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Closing the Gender Gap in Retirement Income: What Difference Will Recent UK Pension Reforms Make?

Published online by Cambridge University Press:  08 August 2007

DEBORA PRICE*
Affiliation:
Institute of Gerontology, King's College London, Strand, London WC2R 2LS email: debora.price@kcl.ac.uk

Abstract

The second report of the Pensions Commission sought to establish a framework for a sustainable pension system for future generations of pensioners in the UK. The framework has been largely accepted by government in their recent White Paper, Security in Retirement: Towards a New Pension System (2006). Legislation will follow. The Commission and the government have made a number of claims about how their proposals will benefit women. Reforms have been welcomed by women's lobby groups. This article presents a gendered analysis of the Pensions Commission proposals using unpublished data generated by Pensim2, a pensions' simulator developed by the Department for Work and Pensions. Substantial improvements for women will be in the long term only, and will depend heavily on the extent to which gendered patterns of work and family life change in future. For women who follow traditional paths of combining part-time work with looking after children and kin, outcomes will depend on partnering arrangements. If they are married or cohabiting, they will be better off; but if they live alone in later life, the principal advantage of the proposals will be a reduction in means testing rather than an improvement in levels of income.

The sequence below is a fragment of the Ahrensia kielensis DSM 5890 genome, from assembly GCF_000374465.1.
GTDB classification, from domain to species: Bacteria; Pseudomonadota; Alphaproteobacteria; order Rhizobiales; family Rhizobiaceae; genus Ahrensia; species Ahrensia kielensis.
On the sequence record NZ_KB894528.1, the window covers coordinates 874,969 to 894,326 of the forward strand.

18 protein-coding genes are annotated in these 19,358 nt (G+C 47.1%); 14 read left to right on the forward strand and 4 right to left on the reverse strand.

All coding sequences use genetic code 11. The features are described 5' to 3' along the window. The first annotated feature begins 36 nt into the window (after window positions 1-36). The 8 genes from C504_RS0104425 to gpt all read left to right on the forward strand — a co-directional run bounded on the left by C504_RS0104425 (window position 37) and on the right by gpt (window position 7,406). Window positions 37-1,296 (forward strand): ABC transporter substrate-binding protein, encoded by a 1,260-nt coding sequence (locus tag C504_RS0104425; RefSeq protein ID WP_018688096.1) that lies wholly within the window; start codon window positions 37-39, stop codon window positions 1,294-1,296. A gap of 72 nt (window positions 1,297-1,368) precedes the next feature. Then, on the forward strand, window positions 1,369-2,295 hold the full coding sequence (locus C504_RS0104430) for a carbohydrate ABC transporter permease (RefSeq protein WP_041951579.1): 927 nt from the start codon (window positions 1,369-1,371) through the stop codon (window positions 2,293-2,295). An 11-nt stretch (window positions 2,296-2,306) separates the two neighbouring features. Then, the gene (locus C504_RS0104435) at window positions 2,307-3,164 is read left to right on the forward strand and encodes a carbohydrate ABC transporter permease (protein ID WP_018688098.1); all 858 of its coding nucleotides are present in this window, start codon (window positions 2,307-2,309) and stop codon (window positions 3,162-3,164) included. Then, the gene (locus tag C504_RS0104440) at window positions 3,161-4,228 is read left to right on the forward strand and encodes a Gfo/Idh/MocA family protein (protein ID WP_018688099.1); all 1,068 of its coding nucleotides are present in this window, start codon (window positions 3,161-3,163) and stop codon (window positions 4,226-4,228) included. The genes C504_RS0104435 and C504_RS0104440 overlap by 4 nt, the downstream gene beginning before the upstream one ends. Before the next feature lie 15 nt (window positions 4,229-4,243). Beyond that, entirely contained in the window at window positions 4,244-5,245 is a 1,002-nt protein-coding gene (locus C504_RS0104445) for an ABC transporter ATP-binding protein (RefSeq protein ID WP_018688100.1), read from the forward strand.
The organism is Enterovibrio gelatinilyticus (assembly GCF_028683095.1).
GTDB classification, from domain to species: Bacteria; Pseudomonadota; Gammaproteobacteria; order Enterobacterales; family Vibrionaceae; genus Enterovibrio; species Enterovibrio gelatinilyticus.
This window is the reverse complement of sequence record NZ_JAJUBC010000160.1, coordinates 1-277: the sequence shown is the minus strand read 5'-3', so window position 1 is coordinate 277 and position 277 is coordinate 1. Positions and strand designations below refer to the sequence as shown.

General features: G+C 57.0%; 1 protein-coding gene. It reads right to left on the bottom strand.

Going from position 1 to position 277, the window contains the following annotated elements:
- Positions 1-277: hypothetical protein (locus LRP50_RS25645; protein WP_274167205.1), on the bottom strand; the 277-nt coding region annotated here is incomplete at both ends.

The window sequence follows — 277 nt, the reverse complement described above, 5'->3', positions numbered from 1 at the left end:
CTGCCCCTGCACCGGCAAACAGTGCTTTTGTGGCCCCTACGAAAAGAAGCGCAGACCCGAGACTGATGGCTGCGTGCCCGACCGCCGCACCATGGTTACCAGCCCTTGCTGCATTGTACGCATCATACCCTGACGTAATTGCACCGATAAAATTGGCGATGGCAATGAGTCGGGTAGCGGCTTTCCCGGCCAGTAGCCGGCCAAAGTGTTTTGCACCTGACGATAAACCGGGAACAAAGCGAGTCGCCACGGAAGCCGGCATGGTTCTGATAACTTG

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Article
Copyright
Copyright © Cambridge University Press 2007

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